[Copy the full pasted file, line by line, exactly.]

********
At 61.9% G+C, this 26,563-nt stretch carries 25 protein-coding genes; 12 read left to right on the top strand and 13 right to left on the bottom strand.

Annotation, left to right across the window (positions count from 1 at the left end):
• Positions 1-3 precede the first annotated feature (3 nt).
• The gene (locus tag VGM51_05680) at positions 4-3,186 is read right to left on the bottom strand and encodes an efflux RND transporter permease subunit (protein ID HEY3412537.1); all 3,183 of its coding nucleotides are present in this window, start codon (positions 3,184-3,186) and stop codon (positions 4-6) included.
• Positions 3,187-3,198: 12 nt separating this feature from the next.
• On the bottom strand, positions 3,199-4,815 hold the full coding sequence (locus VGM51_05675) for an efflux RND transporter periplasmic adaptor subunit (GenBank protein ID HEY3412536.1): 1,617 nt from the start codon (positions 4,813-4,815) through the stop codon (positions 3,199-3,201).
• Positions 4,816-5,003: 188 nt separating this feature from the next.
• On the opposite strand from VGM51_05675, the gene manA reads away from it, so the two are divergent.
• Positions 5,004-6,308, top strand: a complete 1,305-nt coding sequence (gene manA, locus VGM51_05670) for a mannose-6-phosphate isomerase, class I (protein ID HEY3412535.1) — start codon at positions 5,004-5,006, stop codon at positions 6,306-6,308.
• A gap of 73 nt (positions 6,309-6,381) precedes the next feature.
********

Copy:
At 61.9% G+C, this 26,563-nt stretch carries 25 protein-coding genes; 12 read left to right on the top strand and 13 right to left on the bottom strand.

Annotation, left to right across the window (positions count from 1 at the left end):
• Positions 1-3 precede the first annotated feature (3 nt).
• The gene (locus tag VGM51_05680) at positions 4-3,186 is read right to left on the bottom strand and encodes an efflux RND transporter permease subunit (protein ID HEY3412537.1); all 3,183 of its coding nucleotides are present in this window, start codon (positions 3,184-3,186) and stop codon (positions 4-6) included.
• Positions 3,187-3,198: 12 nt separating this feature from the next.
• On the bottom strand, positions 3,199-4,815 hold the full coding sequence (locus VGM51_05675) for an efflux RND transporter periplasmic adaptor subunit (GenBank protein ID HEY3412536.1): 1,617 nt from the start codon (positions 4,813-4,815) through the stop codon (positions 3,199-3,201).
• Positions 4,816-5,003: 188 nt separating this feature from the next.
• On the opposite strand from VGM51_05675, the gene manA reads away from it, so the two are divergent.
• Positions 5,004-6,308, top strand: a complete 1,305-nt coding sequence (gene manA, locus VGM51_05670) for a mannose-6-phosphate isomerase, class I (protein ID HEY3412535.1) — start codon at positions 5,004-5,006, stop codon at positions 6,306-6,308.
• A gap of 73 nt (positions 6,309-6,381) precedes the next feature.